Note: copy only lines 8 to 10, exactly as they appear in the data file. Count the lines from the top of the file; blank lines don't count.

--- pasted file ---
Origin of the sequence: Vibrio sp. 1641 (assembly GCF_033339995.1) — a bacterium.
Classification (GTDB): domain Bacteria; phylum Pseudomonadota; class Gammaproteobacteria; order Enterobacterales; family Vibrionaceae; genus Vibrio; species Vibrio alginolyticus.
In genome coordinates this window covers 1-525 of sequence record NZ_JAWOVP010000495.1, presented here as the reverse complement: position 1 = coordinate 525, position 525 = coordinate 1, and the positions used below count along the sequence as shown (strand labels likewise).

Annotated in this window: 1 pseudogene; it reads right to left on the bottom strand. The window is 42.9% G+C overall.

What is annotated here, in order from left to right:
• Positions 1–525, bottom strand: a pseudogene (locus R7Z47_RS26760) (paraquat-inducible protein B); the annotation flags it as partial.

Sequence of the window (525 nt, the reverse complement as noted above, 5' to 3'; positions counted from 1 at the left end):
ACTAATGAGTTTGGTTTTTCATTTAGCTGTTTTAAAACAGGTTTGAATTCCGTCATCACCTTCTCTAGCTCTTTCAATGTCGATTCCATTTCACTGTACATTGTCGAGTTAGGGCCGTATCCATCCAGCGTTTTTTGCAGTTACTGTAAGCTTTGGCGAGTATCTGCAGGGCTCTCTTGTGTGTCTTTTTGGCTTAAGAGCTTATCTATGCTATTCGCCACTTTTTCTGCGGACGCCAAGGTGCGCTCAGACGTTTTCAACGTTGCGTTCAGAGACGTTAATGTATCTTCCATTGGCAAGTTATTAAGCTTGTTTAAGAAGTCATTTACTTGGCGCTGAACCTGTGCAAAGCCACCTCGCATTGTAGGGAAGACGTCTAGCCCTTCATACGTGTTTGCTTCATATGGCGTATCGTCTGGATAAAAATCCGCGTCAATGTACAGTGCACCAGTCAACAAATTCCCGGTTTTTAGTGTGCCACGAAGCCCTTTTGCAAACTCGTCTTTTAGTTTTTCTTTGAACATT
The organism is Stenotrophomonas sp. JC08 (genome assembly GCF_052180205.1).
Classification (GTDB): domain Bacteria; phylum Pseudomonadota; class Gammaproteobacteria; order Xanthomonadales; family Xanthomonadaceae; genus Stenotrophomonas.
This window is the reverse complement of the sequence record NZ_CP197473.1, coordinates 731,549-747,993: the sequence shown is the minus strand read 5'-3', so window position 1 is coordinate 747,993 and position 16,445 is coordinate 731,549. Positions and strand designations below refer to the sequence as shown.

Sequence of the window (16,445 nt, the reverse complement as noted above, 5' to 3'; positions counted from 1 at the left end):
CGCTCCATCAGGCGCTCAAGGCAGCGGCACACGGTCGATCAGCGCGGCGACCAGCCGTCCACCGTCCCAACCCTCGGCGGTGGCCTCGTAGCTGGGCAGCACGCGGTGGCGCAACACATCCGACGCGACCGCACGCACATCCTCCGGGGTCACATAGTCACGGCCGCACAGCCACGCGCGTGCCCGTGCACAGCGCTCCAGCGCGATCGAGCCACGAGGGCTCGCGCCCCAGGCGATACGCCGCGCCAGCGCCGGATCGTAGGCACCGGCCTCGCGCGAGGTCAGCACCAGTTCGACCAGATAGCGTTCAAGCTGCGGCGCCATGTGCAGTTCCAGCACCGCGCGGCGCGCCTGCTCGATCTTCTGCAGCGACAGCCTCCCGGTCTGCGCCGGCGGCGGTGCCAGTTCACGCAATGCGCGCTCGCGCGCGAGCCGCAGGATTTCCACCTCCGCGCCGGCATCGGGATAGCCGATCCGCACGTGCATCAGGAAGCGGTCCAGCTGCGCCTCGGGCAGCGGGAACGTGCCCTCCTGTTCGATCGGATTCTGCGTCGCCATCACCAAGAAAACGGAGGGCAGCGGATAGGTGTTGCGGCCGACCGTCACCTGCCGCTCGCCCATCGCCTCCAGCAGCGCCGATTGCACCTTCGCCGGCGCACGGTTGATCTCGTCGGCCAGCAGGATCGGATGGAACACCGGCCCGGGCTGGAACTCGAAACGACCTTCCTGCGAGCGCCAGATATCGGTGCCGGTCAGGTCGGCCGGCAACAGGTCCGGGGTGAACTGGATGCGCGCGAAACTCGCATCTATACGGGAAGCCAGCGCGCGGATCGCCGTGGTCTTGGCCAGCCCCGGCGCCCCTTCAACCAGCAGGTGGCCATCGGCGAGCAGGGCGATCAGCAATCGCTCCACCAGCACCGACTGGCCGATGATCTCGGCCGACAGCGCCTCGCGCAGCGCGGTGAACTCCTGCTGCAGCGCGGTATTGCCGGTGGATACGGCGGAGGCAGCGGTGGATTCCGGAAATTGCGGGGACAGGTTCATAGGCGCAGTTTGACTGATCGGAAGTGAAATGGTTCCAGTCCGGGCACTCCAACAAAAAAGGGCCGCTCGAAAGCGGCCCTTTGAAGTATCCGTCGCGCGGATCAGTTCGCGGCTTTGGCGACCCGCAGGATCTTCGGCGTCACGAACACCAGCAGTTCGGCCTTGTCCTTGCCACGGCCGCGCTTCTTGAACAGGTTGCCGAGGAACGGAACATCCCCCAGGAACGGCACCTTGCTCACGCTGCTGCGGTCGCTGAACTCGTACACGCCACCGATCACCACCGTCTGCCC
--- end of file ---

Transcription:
ACTAATGAGTTTGGTTTTTCATTTAGCTGTTTTAAAACAGGTTTGAATTCCGTCATCACCTTCTCTAGCTCTTTCAATGTCGATTCCATTTCACTGTACATTGTCGAGTTAGGGCCGTATCCATCCAGCGTTTTTTGCAGTTACTGTAAGCTTTGGCGAGTATCTGCAGGGCTCTCTTGTGTGTCTTTTTGGCTTAAGAGCTTATCTATGCTATTCGCCACTTTTTCTGCGGACGCCAAGGTGCGCTCAGACGTTTTCAACGTTGCGTTCAGAGACGTTAATGTATCTTCCATTGGCAAGTTATTAAGCTTGTTTAAGAAGTCATTTACTTGGCGCTGAACCTGTGCAAAGCCACCTCGCATTGTAGGGAAGACGTCTAGCCCTTCATACGTGTTTGCTTCATATGGCGTATCGTCTGGATAAAAATCCGCGTCAATGTACAGTGCACCAGTCAACAAATTCCCGGTTTTTAGTGTGCCACGAAGCCCTTTTGCAAACTCGTCTTTTAGTTTTTCTTTGAACATT
The organism is Stenotrophomonas sp. JC08 (genome assembly GCF_052180205.1).
Classification (GTDB): domain Bacteria; phylum Pseudomonadota; class Gammaproteobacteria; order Xanthomonadales; family Xanthomonadaceae; genus Stenotrophomonas.